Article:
The name is an acronym for the "Illinois and Michigan Canal", linking Lake Michigan to the Illinois River, and the Illinois on to the mighty Mississippi River. It may not be as famous a waterway as the St. Lawrence Seaway or the Erie Canal, but it was important for the time. I'll share some history in the upcoming weeks.
The major modern feature of the canal is the towpath. The towpath is literal - horses towed vessels down the canal using the trail. The canal stretches over 60 miles and the towpath has been preserved for hiking, biking, and winter snowmobiling. The local high schools use the path for cross country and track practice. The grade schools use it for nature field trips. My family and I use it for walking, biking, and discovering little creatures. This is one piece of history that I use often and truly appreciate!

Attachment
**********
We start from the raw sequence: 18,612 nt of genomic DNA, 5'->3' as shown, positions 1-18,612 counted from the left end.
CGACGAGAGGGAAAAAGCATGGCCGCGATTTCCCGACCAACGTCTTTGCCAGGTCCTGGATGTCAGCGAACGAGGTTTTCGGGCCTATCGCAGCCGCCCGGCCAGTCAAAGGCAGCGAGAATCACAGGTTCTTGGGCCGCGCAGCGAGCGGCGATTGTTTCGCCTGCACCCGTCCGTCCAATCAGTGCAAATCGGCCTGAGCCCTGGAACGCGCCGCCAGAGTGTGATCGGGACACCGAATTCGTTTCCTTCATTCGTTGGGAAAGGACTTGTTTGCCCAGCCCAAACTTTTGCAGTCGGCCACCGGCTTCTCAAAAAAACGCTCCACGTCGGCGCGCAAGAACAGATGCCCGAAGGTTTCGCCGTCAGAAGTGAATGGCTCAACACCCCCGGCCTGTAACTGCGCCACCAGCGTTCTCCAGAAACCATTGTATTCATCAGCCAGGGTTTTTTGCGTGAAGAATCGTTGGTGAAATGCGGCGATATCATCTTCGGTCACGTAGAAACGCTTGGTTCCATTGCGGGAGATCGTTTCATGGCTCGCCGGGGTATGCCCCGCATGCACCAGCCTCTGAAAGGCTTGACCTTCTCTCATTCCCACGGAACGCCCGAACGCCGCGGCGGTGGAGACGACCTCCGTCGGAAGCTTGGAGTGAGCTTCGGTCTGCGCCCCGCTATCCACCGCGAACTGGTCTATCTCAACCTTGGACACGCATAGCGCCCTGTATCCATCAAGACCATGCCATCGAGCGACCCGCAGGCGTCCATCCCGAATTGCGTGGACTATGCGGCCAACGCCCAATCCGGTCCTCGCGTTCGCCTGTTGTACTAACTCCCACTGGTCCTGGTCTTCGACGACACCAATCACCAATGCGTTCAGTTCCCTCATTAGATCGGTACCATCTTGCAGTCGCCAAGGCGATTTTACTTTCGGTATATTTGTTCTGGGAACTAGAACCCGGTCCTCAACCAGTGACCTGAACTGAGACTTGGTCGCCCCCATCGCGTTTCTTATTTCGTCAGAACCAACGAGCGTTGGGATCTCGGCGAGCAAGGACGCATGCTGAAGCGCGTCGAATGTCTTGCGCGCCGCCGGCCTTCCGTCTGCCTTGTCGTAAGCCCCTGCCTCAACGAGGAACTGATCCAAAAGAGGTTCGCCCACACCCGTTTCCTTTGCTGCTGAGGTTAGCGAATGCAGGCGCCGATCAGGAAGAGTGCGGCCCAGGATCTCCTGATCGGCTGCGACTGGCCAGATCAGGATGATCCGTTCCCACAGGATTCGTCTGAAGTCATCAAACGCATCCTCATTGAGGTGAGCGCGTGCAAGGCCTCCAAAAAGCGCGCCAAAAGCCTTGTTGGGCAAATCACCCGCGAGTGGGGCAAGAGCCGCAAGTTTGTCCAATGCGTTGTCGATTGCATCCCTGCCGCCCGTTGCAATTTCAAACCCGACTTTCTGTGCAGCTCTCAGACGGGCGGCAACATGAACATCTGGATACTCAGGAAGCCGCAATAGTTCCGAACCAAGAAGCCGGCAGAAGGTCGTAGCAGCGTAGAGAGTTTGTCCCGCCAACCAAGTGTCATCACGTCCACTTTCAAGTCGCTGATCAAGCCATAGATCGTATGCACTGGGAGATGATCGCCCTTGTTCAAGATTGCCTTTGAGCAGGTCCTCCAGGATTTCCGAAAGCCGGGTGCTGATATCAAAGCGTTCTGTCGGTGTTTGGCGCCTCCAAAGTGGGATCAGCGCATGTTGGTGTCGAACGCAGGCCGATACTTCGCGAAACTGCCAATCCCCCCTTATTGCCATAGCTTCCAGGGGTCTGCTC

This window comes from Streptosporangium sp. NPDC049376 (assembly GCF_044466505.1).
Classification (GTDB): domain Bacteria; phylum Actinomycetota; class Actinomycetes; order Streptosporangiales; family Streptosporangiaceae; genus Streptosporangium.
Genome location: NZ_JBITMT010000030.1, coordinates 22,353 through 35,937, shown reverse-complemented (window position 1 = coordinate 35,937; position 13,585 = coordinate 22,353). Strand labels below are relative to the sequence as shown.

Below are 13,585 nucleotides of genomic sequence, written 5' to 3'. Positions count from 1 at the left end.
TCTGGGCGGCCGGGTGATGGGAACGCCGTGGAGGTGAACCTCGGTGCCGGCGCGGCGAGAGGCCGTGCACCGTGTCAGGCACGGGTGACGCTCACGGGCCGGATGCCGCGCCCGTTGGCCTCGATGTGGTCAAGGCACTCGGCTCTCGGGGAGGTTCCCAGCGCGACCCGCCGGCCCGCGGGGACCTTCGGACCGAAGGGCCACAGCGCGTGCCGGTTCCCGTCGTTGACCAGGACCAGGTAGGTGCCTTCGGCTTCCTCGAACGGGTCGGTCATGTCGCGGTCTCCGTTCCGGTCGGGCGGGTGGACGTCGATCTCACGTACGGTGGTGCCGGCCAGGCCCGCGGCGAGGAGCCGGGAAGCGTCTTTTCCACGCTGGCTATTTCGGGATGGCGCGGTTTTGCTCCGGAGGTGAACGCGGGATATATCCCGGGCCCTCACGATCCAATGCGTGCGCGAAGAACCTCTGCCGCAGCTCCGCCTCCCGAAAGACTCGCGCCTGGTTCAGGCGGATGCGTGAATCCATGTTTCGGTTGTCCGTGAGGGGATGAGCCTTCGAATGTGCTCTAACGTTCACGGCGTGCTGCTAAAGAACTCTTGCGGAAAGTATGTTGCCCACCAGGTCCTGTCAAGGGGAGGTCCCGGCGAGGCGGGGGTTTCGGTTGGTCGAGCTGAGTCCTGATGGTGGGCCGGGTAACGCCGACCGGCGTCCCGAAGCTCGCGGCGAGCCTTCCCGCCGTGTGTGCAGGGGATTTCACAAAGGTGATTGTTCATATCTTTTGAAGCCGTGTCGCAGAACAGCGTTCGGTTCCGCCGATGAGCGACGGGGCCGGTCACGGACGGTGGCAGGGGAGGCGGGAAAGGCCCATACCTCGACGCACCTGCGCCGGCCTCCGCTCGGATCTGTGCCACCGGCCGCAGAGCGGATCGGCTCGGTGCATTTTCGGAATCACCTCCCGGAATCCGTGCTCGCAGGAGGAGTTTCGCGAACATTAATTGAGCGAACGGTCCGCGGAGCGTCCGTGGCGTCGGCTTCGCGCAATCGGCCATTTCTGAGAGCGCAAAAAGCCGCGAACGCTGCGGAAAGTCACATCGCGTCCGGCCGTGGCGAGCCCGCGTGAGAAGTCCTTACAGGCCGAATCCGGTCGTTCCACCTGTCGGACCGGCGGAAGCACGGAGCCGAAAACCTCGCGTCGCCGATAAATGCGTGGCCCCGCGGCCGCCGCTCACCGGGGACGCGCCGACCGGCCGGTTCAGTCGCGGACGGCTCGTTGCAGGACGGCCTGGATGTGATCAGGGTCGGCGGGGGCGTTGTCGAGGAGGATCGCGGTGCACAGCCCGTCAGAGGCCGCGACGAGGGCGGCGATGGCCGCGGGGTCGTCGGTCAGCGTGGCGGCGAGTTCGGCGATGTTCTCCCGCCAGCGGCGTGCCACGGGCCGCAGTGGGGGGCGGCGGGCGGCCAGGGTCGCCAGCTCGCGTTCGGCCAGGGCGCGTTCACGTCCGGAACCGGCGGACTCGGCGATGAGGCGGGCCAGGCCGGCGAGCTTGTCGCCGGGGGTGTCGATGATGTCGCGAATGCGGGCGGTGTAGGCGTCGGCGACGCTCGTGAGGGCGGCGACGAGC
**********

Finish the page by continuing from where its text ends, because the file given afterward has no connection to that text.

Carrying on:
configured canal path along Cemetery Road, near Morris, Grundy County, Illinois
stretch of towpath with a hint of canal waters in the distance
my son trying to catch dinner
locktender's house along Cemetery Road near Morris
Here is the link to the Illinois Department of Natural Resources website and to the I & M Canal page with maps and more information.
What can you share from your backyard?
© 2012 Sally Knudsen